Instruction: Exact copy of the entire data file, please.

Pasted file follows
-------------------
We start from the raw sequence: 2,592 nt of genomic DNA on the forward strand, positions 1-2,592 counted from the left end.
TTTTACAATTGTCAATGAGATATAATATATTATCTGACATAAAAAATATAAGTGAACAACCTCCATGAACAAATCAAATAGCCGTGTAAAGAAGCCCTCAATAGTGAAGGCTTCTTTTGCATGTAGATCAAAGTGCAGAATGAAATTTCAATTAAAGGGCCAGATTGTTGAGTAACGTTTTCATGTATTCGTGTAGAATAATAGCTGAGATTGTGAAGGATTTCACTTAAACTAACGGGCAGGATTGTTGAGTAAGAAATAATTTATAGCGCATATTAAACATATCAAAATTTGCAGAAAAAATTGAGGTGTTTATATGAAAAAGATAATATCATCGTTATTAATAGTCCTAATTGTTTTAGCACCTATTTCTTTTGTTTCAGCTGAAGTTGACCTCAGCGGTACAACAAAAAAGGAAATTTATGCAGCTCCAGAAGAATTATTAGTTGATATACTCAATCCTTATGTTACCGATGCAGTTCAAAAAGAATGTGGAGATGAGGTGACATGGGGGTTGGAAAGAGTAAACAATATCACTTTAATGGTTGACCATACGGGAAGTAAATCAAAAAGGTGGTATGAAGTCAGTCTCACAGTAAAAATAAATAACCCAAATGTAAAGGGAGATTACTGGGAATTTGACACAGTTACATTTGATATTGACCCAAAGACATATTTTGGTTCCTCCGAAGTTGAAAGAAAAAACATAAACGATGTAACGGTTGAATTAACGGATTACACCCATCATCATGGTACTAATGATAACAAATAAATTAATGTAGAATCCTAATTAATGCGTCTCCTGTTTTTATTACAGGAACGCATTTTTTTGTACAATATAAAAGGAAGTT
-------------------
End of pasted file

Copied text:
We start from the raw sequence: 2,592 nt of genomic DNA on the forward strand, positions 1-2,592 counted from the left end.
TTTTACAATTGTCAATGAGATATAATATATTATCTGACATAAAAAATATAAGTGAACAACCTCCATGAACAAATCAAATAGCCGTGTAAAGAAGCCCTCAATAGTGAAGGCTTCTTTTGCATGTAGATCAAAGTGCAGAATGAAATTTCAATTAAAGGGCCAGATTGTTGAGTAACGTTTTCATGTATTCGTGTAGAATAATAGCTGAGATTGTGAAGGATTTCACTTAAACTAACGGGCAGGATTGTTGAGTAAGAAATAATTTATAGCGCATATTAAACATATCAAAATTTGCAGAAAAAATTGAGGTGTTTATATGAAAAAGATAATATCATCGTTATTAATAGTCCTAATTGTTTTAGCACCTATTTCTTTTGTTTCAGCTGAAGTTGACCTCAGCGGTACAACAAAAAAGGAAATTTATGCAGCTCCAGAAGAATTATTAGTTGATATACTCAATCCTTATGTTACCGATGCAGTTCAAAAAGAATGTGGAGATGAGGTGACATGGGGGTTGGAAAGAGTAAACAATATCACTTTAATGGTTGACCATACGGGAAGTAAATCAAAAAGGTGGTATGAAGTCAGTCTCACAGTAAAAATAAATAACCCAAATGTAAAGGGAGATTACTGGGAATTTGACACAGTTACATTTGATATTGACCCAAAGACATATTTTGGTTCCTCCGAAGTTGAAAGAAAAAACATAAACGATGTAACGGTTGAATTAACGGATTACACCCATCATCATGGTACTAATGATAACAAATAAATTAATGTAGAATCCTAATTAATGCGTCTCCTGTTTTTATTACAGGAACGCATTTTTTTGTACAATATAAAAGGAAGTT